When I got home very early Sunday, I watched the birds at my backyard feeder. I realized I may not be feeding all the birds or achieving justice for all people, but I am helping some, and that makes a difference.
This is what solidarity looks like
By Sister Diane Guerin
“The arc of the moral universe is long. But it bends toward justice.”The Rev. Dr. Martin Luther King, Jr.
Thousands of Black, White, Asian, Latinx, single people, families, old, young, and middle-aged, many religious denominations, as well as communities of women religious and countless others boarded buses headed to Washington, D.C., to join thousands of others on June 18 at Freedom Plaza in sight of the U.S. Capitol. Others, who were unable to travel to Washington, were streaming the march via their computers. The Poor People’s Campaign was beginning and the hopes and dreams of millions were tangible as the enthusiastic crowd began their march. This is what solidarity looks like!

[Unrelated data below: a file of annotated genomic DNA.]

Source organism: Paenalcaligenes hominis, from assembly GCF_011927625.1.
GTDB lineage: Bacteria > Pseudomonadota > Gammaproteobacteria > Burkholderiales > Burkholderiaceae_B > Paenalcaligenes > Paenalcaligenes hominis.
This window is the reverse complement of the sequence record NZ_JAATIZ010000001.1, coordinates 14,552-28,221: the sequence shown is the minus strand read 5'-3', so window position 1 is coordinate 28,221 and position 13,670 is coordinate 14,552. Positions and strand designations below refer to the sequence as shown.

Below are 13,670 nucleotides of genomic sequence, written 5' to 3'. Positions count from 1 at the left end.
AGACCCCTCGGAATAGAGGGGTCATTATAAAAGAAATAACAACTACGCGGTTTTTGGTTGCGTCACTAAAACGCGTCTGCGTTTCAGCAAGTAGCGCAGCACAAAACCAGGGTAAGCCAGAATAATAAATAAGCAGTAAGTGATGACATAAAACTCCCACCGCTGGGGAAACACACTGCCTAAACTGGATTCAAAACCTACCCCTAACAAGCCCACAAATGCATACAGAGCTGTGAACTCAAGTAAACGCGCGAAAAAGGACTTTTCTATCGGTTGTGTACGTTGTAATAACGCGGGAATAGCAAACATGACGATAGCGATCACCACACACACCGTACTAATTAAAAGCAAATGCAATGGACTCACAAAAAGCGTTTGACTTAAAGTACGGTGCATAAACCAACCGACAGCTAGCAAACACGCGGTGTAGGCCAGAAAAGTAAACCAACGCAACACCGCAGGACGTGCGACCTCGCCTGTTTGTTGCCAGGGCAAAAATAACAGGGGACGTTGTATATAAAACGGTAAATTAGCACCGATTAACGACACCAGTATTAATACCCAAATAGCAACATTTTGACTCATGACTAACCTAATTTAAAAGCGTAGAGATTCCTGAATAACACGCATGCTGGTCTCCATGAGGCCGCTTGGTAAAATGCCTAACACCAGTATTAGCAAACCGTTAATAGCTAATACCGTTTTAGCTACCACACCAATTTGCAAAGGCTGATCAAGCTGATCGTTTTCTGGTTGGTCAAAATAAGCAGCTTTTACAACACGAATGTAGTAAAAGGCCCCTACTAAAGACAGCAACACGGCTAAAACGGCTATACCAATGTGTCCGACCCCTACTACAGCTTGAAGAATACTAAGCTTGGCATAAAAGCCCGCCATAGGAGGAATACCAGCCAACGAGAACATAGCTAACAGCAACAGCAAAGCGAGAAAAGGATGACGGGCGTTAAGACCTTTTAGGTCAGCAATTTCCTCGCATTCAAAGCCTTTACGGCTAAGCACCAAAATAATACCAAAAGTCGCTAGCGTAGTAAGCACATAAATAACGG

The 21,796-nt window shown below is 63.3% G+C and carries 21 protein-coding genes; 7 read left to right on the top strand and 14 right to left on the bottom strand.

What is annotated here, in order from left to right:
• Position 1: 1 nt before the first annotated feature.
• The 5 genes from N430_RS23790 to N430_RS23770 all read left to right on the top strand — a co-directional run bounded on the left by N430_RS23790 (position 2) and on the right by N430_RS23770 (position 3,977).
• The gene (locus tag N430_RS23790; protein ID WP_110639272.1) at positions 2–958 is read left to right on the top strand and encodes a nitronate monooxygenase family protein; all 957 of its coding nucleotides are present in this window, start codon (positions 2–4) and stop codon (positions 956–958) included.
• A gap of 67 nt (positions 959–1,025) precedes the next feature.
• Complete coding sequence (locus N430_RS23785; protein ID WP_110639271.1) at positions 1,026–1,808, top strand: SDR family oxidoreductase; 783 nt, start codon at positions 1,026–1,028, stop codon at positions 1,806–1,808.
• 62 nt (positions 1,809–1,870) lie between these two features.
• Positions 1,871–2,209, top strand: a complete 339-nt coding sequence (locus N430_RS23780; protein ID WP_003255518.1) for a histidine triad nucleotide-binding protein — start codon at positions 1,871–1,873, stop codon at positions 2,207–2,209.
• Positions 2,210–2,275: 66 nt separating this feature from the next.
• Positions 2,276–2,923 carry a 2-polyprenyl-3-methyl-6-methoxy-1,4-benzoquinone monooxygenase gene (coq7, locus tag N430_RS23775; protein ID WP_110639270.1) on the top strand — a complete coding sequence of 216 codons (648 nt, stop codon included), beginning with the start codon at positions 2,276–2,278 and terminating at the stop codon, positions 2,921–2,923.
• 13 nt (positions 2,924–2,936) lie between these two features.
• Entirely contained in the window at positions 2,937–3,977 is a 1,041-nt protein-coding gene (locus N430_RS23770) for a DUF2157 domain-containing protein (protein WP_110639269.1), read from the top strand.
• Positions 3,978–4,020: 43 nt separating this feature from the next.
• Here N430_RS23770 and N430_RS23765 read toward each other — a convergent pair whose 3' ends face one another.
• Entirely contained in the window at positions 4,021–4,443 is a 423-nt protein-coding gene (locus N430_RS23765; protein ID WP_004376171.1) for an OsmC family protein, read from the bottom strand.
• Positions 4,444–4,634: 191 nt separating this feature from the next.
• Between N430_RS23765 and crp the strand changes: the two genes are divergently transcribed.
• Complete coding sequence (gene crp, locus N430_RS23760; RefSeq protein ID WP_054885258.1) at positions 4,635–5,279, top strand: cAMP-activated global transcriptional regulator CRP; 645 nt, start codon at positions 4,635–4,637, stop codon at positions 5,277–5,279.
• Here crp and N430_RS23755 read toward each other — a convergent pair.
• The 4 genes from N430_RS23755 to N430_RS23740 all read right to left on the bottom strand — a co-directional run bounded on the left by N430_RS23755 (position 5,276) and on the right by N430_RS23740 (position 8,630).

The Poor People’s Campaign, reminiscent of a similar event in 1968, led by the Rev. Dr. Martin Luther King, Jr., was challenging many of the same issues addressed, more than 50 years ago, at the initial rally: poverty, health care, housing, education, voting rights, racism—essentially, issues disproportionally affecting those made poor by unjust structures and systems. Added to these concerns today we include gun violence, devastation of Earth, challenges endured by Indigenous, people of color and the LGBTQ+ community.
The Rev. William J. Barber, one of the campaign organizers, eloquently articulated these issues and concerns and challenged those gathered to become part of a movement for change. He emphasized that this was not a one-day gathering but an ongoing commitment to be willing to sacrifice for change. Key to this effort are inclusion and interconnection. A glance at the crowd confirmed this.
Some among the participants who joined us virtually were folks who for many years “showed up” and joined in such actions. Others are no longer with us but were models who ignited our own consciences and sparked our own thirst for justice. Some who are no longer able to march alongside those who were in Washington remain committed and stand in solidarity. These “wisdom figures” are still very much engaged and have much to teach us about staying in the struggle.